How our service starts with a coffee shop vibe

Weird smells, pointy implements and someone poking around in your mouth. Yep, a trip to the dentist is a pretty hard sell even at the best of times.

With that in mind, we know it’s incredibly important that our patients feel welcomed and comforted from the moment they walk in the door.

That service, that process of making a patient feels at ease, starts at the very point they make contact and it extends right up until they say goodbye.

When we founded Buttercup 7 Day Dental, we decided to deconstruct our service and build it back up from scratch.

We started, as you might have guessed, at the very beginning in the dreaded waiting room.

Rethinking waiting rooms

Let’s face it, most waiting rooms are just empty boxes with super cheap chairs propped up against the wall. Usually, there are some tatty golfing magazines from 2009 and a copy of Rolling Stone from when Oasis was still a thing.

If you’re super lucky, you might even chance on a newspaper from the past month!

Even nice waiting rooms — rooms with nice chairs, nice music, nice televisions playing silently in the background — still feel like waiting rooms.

It quickly became clear to us that you can dress a waiting room up as nicely as you want but if you start with the assumption that you’re designing a room for people to wait in, then a waiting room is exactly what you’ll get.

“I appreciate history, but you have to bring your own experience into rooms.” — Istvan Francer

So, when we were setting up Buttercup, we decided to do things differently. As design maestro, Istvan Francer, says, we had to put history to one side and bring our own experience to the design process. We had to build a space with our own ideas.

So, instead of designing a waiting room, we asked ourselves: What sort of space people would want to be in if they weren’t at the dentist?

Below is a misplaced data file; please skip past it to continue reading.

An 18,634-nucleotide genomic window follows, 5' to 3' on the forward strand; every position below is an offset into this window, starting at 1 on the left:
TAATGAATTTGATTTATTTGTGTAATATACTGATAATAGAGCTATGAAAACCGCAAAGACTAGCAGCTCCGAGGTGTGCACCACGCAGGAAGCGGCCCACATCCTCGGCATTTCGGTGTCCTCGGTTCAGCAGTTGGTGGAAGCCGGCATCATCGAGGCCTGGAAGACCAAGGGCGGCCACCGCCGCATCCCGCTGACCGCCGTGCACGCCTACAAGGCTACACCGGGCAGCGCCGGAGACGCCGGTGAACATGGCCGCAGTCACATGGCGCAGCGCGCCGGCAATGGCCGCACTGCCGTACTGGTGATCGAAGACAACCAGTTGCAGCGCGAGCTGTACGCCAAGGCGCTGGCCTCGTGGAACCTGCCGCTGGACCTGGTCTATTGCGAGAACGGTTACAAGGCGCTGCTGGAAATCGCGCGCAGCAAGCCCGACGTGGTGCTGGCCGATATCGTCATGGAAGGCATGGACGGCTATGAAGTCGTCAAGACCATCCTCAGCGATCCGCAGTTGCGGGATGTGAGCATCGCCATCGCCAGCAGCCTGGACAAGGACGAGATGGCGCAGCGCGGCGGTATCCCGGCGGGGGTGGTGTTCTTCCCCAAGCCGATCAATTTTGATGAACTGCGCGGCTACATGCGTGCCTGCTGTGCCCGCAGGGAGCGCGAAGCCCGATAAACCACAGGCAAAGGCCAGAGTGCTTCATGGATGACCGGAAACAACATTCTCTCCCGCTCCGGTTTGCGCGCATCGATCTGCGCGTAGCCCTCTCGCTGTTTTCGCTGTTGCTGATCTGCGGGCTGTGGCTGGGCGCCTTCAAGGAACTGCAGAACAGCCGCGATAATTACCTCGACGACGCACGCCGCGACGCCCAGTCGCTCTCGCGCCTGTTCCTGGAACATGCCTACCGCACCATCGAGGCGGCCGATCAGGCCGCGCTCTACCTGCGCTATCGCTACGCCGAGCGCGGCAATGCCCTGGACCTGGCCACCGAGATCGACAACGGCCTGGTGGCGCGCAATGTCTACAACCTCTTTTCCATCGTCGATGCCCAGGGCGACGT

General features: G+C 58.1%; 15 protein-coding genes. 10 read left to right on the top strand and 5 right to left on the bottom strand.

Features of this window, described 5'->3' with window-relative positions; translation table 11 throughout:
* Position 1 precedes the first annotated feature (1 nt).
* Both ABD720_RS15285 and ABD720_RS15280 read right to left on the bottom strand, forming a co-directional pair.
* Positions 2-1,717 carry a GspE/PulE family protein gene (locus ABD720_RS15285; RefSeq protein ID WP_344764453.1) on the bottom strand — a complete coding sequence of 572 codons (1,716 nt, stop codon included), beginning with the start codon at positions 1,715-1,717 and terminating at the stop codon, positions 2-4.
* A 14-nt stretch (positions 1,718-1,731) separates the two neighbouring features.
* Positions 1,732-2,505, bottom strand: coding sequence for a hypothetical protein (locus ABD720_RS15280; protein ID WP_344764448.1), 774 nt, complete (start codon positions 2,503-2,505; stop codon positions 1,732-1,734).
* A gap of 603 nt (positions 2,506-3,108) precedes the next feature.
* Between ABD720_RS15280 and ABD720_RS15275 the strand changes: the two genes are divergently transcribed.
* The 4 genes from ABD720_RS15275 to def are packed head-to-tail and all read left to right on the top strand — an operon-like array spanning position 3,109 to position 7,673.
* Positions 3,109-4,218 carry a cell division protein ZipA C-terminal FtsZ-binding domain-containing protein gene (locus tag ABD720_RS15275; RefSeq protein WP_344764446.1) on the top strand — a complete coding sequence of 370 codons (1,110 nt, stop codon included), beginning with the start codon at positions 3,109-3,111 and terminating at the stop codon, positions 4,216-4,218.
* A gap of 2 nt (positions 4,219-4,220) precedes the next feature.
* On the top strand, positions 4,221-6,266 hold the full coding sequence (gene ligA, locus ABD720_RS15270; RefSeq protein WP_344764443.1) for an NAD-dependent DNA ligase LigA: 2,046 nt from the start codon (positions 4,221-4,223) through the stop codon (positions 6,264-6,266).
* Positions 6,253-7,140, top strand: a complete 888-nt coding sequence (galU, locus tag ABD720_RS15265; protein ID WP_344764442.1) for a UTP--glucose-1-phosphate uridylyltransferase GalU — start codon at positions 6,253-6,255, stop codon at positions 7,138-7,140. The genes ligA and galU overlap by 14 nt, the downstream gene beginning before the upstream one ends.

Our answer? A West End coffee shop!

Everything about our ‘waiting room’ is designed to make you think you’re in a super relaxed coffee shop. From the smell of the beans to the comfy seats, everything about the space is designed to feel like somewhere else.

We know that how much a patient likes the space they’re in will influences the experience they have. We’ve seen it time and time again.

If we asked patients to wait in a dreary, passionless box, there’s no way their experience would be as positive.

And it’s the same in other industries, too.

A recent study from RIThink showed that the interior design of a restaurant is one of the most important factors in influencing a customer’s satisfaction.

So, the difference between an average meal and a great meal could quite possibly lie in your interior design.

Don’t let history dictate you approach

So, what’s the point here? Well, rethinking your customer-facing spaces could possibly help your business, too.

If you’re going to overhaul your interiors, it’s important that you don’t just copy what your competitors have done before. Reworking the same ideas is the perfect way to create something uninspiring and ineffective.

When you’re redesigning interior spaces, I strongly recommend putting yourself in your customer’s shoes and asking yourself what you’d actually want.

While our customers definitely wanted a space to relax and unwind, it’s possible that yours won’t. Maybe they want to be in and out in the least time possible.

Whatever they want, it’s important to take that onboard and design a space tailored to their specific wants and needs.

Restaurant, dental practice, shop, delivery depot, spa, it’s all the same. Build a space for your customers and you supercharge their experience with your business.

Angela Rowlands